They spoke little. Most of the visit was spent clutching her hand and looking into his mother’s eyes and reassuring her that she’s going to get better. He did not need to talk to her, his mother’s eyes were a window to her life and their glow told her entire story and that was enough for him. Once the twinkle in her eyes had been so bright they reflected warmth only comparable to that of a summers day but Charles noticed that same sparkle in her eye was slowly waning. Memories that had once been as clear as a summer’s sky were fading away like trees in winter as if they never existed. “Take a look at what I brought you,” Charles slipped out an audiocassette from his pocket and flashed it at his mother. “The Everly Brothers, you remember them mom? You would play their stuff so loud even the neighbours would complain, remember?” Charles flipped the cassette deck on as if it was his last attempt to revive some lost memories and for a split moment he thought he saw a glint in her eyes, somewhere deep down in her decaying soul she had remembered. A tear slithered from her eyes and ran down her cheeks, “my poor son” she sobbed, “first my dearest husband and now my only child!” she cried and a waterfall of tears followed. “Charlie’s here, Diana. Don’t you worry” Gloria tried comforting Diana but she remained distressed and her lips trembled as she spoke. “Charlie, I saw you!” Diana said and Gloria tried to calm her but the more tears that rolled by, the more hysterical she became. “I saw you on the television, you were in the news. I saw you with that John Dellacorce man in Little Italy, his Christmas party was all over the news!” she sobbed into Gloria’s chest and Gloria could feel her top getting wet, “you told me you would stay away and get a real job and become a hard-working man like your father” Charles felt his stomach swirl, he was unsure whether it was caused by the disappointment he saw in his mother’s wet eyes or a sense of satisfaction and accomplishment he felt knowing his face was in the press.

“Don’t worry about me. Who do you think John is anyway? He’s a legitimate businessman and I promise you that I’m sticking to my job as a furniture salesman. I was trying to make a sale over at the restaurant, that’s all” Charles thought his lies were smoother than a knife through butter, but a glint in his mother’s eyes said otherwise. More tears dripped down her cheeks and Charles’s dishonesty added rawness to her cries like his lies had opened up a new wound in her heart. “You’re going to lie to your own mother this way? Charlie, they’re not your friends, they never were and never will be” Diana plucked up more energy, “they’re bad people, I’ve seen people like John come and go over the years. You should be more like your fath—“ Diana persisted before Charles cut her off. “My father You want me to really become like him?” Charles noticed his mother’s bewildered face. “You don’t remember?” he questioned her and Diana gave a shake of the head. “He abused us, mom. He would snap every other day and beat us with whichever object was in his reach.” Diana was dazed and confused, “lies” she insisted. “No mom, he would beat us until we were lying on the floor, curled up together crying for him to leave us alone” Charles saw Gloria glare at him, clearly telling him to hush. “He was killed in a car accident while driving his cab. You tell me where being an honest hard-working man got him” the words quickly flew out of Charlie’s mouth, yet he remained calm. He was not the one to argue with his fists and be swayed by anger, but his words had nonetheless packed a powerful punch to his mother and tears sprayed from her eyes.

A moment later a knock was heard on the door and Anthony Gigante popped in and dragged Charles outside. The hallway seemed to have become busier as the day progressed and the issue of underfunded hospitals Charles had witnessed on the news last night became clear to him. People spilled out onto the hallways, some patients were sat on the floor and had their eyes glued to the flickering lights and gridded ceiling above them, nurses had to watch their step out of fear they may step on a patient and gurneys that were meant to racing through the hallway were coming to a halt. Anthony Gigante was a man who talked with his hands, whether he was flipping someone off or jabbing his fingers into someone, his hands would always be involved in the conversation. He had the swagger of a man who was untouchable, a man who could make any problem disappear within seconds. Although he may have always given off a hint of military discipline with his back always straight and his chest puffed out, he lacked such credentials but even then, Charles thought he always looked ready to feed his knuckles to someone and that was enough to terrify him. Had Charles not squinted he would not have noticed Joseph Carfano stood behind Anthony with his arms crossed and a cigarette in between his lips.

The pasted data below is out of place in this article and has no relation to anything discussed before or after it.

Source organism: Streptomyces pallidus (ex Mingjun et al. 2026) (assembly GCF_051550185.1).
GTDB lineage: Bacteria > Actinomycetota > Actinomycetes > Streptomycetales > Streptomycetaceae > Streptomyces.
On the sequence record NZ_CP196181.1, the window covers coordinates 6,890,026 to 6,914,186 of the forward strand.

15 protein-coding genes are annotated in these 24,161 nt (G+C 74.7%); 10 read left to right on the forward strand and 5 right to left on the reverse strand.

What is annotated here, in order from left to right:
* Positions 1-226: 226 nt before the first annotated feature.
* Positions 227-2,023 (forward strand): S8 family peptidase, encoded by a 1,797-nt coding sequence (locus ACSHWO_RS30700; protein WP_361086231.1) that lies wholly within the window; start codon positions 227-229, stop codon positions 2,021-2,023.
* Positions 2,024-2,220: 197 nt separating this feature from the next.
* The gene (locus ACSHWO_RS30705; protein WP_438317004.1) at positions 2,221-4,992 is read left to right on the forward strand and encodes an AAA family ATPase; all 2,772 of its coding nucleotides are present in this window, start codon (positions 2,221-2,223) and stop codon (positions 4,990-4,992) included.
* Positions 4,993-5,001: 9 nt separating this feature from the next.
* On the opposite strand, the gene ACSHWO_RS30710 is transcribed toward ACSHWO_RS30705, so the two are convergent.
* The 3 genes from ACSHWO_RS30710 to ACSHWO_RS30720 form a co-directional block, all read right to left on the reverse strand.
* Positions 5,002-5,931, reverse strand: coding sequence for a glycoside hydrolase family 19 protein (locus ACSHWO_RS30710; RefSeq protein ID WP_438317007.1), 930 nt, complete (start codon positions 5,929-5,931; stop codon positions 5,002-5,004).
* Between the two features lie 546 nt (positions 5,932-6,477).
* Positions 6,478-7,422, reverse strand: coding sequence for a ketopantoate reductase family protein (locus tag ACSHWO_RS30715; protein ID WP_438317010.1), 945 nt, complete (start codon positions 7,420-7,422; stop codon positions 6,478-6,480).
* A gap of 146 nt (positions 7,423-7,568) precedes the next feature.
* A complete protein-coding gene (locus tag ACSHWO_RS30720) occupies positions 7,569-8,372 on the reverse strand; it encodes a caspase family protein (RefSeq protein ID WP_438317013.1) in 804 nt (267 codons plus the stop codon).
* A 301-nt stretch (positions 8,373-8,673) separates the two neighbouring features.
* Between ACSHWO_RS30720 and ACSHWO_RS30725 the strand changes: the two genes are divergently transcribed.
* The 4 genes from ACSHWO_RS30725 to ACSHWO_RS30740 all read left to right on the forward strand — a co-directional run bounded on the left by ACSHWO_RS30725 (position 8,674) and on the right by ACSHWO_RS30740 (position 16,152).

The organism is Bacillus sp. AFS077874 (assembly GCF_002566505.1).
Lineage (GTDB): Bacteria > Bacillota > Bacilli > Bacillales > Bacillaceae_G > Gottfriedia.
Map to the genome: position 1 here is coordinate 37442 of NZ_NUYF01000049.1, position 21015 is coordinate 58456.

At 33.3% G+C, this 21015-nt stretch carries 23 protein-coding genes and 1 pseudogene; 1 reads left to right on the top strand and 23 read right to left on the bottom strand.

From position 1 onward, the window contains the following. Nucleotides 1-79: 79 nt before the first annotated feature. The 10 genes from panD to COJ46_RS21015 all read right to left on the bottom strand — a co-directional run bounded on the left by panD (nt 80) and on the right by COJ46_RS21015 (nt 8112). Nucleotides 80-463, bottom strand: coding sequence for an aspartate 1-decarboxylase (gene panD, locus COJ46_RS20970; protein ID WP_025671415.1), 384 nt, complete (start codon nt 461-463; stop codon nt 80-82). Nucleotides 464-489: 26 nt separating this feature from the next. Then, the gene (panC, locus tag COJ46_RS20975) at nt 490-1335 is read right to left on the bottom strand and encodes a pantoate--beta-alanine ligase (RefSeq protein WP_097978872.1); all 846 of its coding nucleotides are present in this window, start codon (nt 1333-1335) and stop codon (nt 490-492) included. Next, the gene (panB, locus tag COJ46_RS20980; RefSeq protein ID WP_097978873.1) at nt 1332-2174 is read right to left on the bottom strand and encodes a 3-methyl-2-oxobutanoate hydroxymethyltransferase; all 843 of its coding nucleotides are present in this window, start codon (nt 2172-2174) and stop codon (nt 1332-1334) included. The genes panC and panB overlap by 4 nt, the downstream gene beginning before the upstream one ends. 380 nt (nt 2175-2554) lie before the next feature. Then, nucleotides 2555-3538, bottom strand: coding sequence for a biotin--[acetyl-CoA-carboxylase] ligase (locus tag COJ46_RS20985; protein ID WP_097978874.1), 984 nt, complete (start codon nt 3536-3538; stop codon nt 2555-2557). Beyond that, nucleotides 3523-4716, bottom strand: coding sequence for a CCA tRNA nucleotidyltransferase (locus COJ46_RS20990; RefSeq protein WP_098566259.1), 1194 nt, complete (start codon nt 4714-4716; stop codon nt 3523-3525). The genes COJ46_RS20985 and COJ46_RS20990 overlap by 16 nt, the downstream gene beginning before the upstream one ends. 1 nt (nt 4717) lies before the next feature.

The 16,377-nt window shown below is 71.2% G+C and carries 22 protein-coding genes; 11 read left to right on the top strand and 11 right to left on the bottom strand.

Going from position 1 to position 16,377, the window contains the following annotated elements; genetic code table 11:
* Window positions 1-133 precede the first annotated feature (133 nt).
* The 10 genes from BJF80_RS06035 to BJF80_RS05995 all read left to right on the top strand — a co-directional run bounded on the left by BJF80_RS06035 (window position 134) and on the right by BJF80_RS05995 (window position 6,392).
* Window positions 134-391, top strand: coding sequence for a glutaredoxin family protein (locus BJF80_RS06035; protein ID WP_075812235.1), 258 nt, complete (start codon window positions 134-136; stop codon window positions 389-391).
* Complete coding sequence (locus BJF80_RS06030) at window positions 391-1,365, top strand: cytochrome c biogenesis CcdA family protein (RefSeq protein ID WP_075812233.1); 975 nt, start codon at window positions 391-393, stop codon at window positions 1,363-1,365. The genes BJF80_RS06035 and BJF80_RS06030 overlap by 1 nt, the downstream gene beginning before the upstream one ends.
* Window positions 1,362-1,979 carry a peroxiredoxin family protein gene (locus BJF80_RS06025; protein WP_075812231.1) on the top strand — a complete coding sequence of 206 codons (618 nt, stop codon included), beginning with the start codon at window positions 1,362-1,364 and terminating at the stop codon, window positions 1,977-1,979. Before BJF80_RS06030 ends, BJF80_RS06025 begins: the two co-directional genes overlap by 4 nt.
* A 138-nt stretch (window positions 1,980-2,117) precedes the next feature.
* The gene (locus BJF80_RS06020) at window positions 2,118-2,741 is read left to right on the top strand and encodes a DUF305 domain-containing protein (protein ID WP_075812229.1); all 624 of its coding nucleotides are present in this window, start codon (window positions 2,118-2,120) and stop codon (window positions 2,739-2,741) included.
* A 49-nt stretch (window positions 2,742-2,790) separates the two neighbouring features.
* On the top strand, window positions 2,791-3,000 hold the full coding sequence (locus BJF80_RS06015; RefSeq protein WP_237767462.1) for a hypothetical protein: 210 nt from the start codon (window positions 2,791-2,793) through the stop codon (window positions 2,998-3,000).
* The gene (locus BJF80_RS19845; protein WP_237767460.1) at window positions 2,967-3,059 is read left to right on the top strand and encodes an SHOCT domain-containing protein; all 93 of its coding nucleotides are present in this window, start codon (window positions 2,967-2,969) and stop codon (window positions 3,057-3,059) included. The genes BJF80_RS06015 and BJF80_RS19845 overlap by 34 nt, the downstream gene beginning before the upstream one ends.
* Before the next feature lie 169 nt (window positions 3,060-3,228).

“How’s your mother?” asked Anthony but Charles sensed there was more to his visit. “She isn’t getting any better,” replied Charles. “I’m coming here as a friend, alright? And I should have said this sooner” Anthony waved his hands about and silenced Charles before he could say anything, “I don’t want to hear a peep out of you.” Charles stood stiff as a stone. “You’re beginning to add to my stress levels. Over at Carmine’s birthday you dropped a bombshell on me when you told me about Arthur. A week before that I heard all kinds of stories about you running around playing tough guy.” Anthony’s eyes were more fearsome than that of a lions and they had been glued to Charles as though he were his prey. “When we first met and I had you running minor errands I thought I made it clear to you that this is not the life for you. How many damn times do I have to tell you this until you understand?” Joseph Carfano walked over to the pair after noticing that blood had flushed to Charles’s cheeks and turned them cherry red. “Oh! Tony, take it easy on the poor kid, we got enough of them crying in the hallway” he said whilst almost chewing through the cigarette that sat in his mouth. Anthony adjusted his thick bulky spectacles before barking at Joseph, “Jesus Christ Joe, you’re fucking breathing down my neck here. I’ve had it up to here–” he pointed to his throat, “–with your bull shit, get the fuck back there.” Like a misbehaved dog, Joseph disappeared and with him, the rancid smell of tobacco.